My life as a dog hater

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Have you noticed that now the nights are drawing in, people are out walking their dogs on the street again? It is one of London's great twilight hobbies to take man's best friend for its evening constitutional. Or walkies, as it is often known. During the summer months the evening constitutional is either transferred to somewhere where the undergrowth provides appropriate cover, or delayed until darkness sets in.

Dog owners are therefore the only people who welcome the end of summer and the onset of autumn. No longer do they have to pretend to be exercising the dog. Instead, they can just take it a few yards up or down the road and allow it to make a deposit on the thoroughfare rather than the carpet. I believe the City centre is no place for a dog. I have felt that way since my youth when I took to sharing a flat with an old friend in north London. He described the location as "Islington, well Highbury, actually."

In fact it was neither Highbury nor Islington but somewhere completely different. I digress. He took to walking out with a charming young lady whose only shortcoming was a little terrier called Scruffy who was her constant companion. Although Scruffy was quite compact who despite life in the City had lost none of his natural urges. Every Sunday, we would all settle down for a hand of bridge and roast leg of lamb. Every Sunday, Scruffy was given the bone to chew on and every Sunday he would take the bone to my room and bury it in my bed. It was not pleasant. Neither was Scruffy's arrival in the early hours of Monday morning in desperate search of his bone or nearest equivalent.

I vowed then to oppose canine city dwellers and nothing has changed my mind. Indeed my views have been reinforced by the kind of conversation I had last week on the underground. I found myself sitting next to a blind man. I had earlier given up my seat for him and when the one next to him became vacant, he recognised me immediately when I sat down. We fell into conversation and naturally we began to talk about property. Despite his disability, he had exactly the same concerns as a fully sighted person. Well almost exactly the same. He lived not far from Shepherds Bush but was having to move because of the dog dirt. It is not very pleasant even when you can see. But it becomes downright dangerous for the blind. My companion had only recently taken a nasty slip on a deposit which had gone undetected by his stick. It had not been the first time and enough was enough.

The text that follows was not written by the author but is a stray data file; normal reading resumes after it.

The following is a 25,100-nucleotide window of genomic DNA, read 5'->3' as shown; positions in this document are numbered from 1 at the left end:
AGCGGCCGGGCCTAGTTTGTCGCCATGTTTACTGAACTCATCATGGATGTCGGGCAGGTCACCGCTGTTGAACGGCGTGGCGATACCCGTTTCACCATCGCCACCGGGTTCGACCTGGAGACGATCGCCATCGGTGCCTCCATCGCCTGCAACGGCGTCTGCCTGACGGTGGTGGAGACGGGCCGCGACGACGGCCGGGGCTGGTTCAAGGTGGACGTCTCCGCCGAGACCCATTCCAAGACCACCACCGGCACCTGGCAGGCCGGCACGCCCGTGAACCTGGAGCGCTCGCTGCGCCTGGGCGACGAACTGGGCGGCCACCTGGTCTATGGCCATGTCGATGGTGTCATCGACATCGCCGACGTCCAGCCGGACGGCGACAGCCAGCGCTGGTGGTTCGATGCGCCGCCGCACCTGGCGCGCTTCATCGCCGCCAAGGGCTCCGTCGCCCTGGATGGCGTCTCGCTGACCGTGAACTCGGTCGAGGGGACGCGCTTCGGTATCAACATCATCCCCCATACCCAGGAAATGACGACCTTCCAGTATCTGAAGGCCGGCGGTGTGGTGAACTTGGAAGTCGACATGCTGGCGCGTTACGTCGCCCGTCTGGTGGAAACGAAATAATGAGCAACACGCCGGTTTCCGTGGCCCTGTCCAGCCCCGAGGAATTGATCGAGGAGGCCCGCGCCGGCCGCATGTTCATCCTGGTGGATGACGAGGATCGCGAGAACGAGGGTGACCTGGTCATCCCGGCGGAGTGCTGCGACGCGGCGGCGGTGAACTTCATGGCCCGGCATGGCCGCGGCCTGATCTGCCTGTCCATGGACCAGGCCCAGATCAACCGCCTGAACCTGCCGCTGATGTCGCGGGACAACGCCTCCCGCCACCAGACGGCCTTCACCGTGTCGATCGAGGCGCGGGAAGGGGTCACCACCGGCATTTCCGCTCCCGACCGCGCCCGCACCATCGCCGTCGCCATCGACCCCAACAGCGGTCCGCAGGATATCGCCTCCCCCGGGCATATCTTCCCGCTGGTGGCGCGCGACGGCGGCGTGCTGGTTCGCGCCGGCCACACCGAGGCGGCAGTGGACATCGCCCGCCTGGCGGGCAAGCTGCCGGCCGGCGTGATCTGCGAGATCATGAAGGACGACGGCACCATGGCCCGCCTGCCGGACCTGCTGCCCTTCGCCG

It was a quite sad and rather disturbing story. It is an issue we have addressed on these pages before and one which I make no apologies for raising again. There is legislation in place which allows local authorities to take action against those who do not take their responsibilities as dog owners seriously. That legislation is only of any value, however, if there are the funds in place to ensure the laws can be properly enforced.

I am sure there are many good reasons why people need dogs in our city centres. There are also very good reasons why those dogs need to dispose of their waste in a controlled fashion which does not threaten the aged, the young or the disabled. For those who do not believe the issue has any bearing on the property market they should be aware that dirty streets actually have a negative impact on house prices. It is not just the filth which is unpleasant. It is also a clear sign that dogs are in the neighbourhood. Dogs bark. And nobody likes noisy neighbours.

It is easy to point the finger of responsibility at the authorities. If neighbours were more vigilant and critical of incorrect dog owners they would actually be adding thousands of pounds to their net worth.